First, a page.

What I liked was that all of the instructors were experts in their fields, so I started to understand what they felt was important out in the field. It made me understand each area a little more in-depth in terms of priorities, as opposed to if I had just studied it on my own.
What I had to add is the day-in and day-out with clients and communicating complicated ideas to them in a way that they would understand. We learn a lot of terminology that our clients don’t understand, and you need to be able to explain that so your clients will understand and motivate them to make a change.
What was your plan for passing the CFP Exam?
Jesse: My classmates and I knew we had about two-and-a-half months to study for the exam. So in the capstone class, a couple of classmates and I—about 7 of us total—decided to study together. We would get through all of the material, all of the questions and then we would meet once a week and go through our list of questions of things we wanted to talk about, things we didn’t understand.
It kept us accountable to the plan and to each other and it made it much more enjoyable, because at least once a week you have this group of people who are going through the same level of intense studying. We had a really great success rate in passing the exam!
Did you have a mentor or tap into other resources?
Judy: I have so many mentors. It’s good to find people who have been in the industry for a while and just pick their brains to learn more and help you get a footing in the direction that you want to go.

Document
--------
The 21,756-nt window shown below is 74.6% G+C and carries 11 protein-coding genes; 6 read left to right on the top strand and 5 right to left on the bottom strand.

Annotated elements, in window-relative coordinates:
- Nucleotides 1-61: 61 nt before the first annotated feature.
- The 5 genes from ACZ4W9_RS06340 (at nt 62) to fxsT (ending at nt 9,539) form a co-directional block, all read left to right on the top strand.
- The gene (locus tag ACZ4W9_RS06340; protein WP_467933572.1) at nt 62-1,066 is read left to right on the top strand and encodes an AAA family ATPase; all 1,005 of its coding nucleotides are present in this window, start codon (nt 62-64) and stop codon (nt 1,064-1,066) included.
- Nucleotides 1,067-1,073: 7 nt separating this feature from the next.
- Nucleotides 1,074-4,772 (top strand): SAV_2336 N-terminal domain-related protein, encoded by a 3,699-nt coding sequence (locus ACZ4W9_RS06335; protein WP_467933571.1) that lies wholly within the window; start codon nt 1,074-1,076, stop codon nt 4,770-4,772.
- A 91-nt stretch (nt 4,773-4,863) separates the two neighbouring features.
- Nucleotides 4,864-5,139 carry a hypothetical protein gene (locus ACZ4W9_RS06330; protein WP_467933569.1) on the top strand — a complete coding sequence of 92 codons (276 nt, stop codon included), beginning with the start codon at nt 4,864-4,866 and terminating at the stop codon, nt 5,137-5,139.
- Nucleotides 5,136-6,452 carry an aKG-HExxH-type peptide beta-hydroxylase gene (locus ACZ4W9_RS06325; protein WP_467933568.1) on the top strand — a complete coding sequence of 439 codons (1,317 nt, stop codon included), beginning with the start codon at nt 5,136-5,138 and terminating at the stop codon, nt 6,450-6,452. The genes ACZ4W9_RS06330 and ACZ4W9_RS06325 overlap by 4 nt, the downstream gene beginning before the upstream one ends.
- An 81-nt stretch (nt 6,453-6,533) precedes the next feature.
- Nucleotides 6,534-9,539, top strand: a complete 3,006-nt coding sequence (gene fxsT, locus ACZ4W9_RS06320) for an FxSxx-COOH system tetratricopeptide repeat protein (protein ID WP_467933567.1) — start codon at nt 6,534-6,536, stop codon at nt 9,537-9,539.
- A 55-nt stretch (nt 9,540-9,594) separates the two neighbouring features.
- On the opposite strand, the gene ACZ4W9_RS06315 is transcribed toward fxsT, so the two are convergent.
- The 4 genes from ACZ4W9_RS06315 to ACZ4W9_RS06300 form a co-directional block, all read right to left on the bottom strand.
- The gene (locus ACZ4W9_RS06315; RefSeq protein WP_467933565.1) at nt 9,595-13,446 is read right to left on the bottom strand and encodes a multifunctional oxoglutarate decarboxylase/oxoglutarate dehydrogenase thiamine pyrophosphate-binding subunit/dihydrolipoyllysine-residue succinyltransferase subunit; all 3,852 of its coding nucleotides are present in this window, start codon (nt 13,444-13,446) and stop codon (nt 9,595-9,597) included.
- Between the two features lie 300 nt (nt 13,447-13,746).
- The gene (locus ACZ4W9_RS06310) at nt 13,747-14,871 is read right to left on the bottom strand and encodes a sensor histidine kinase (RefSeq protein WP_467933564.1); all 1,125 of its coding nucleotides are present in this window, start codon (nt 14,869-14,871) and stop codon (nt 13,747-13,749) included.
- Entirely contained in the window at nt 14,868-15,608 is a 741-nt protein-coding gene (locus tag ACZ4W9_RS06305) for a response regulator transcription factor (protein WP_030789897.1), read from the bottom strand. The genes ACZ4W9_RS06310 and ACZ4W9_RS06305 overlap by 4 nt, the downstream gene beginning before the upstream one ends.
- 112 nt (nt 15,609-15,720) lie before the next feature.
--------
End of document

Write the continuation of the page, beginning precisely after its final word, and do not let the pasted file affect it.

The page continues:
Once you’ve decided on that path and you’re in the field, that’s when you start finding new mentors. Try and have three levels: the first is someone who is starting off with you. And then another group that has peer mentors. And then the third is with situated professionals.
Go for the people you’re drawn to, who have shown success, who can share their best practices because they’re going to be the ones who will help you gain the confidence and skill sets you need to grow your own business. Don’t wait for them to come; feel free to go after them.
Jane: The Financial Planning Association is a great community. When I first moved here, I was completely new to the profession and it was great to see how welcoming everyone was. It’s the mentality of collegiality; it’s not about competition. So go to the chapter meetings, volunteer for one of the committees. Check out the Emerging Advisors Program, which is geared toward career changers aged 36 and under.
Jesse: My strategy coming to the profession was to talk to as many people as I could. When I was learning about the world of financial planning, I didn’t know anybody in the field. So I went to the Financial Planning Association’s website and pulled the first 30 people who came up in a Bay Area search. I sent every single one of them an email asking, “Will you take the time—either a phone call or grabbing coffee—and tell me about what you do, how your business works, what you think I should be doing.”
Of the 30, maybe five ended up responding, and they were really great conversations. Each one was really different, and by the end of it I had a really good sense for the lay of the land of financial planning, the difference between a brokerage and an RIA, and what people who are working in each of those types of models think of it.
Check out the event photo gallery below!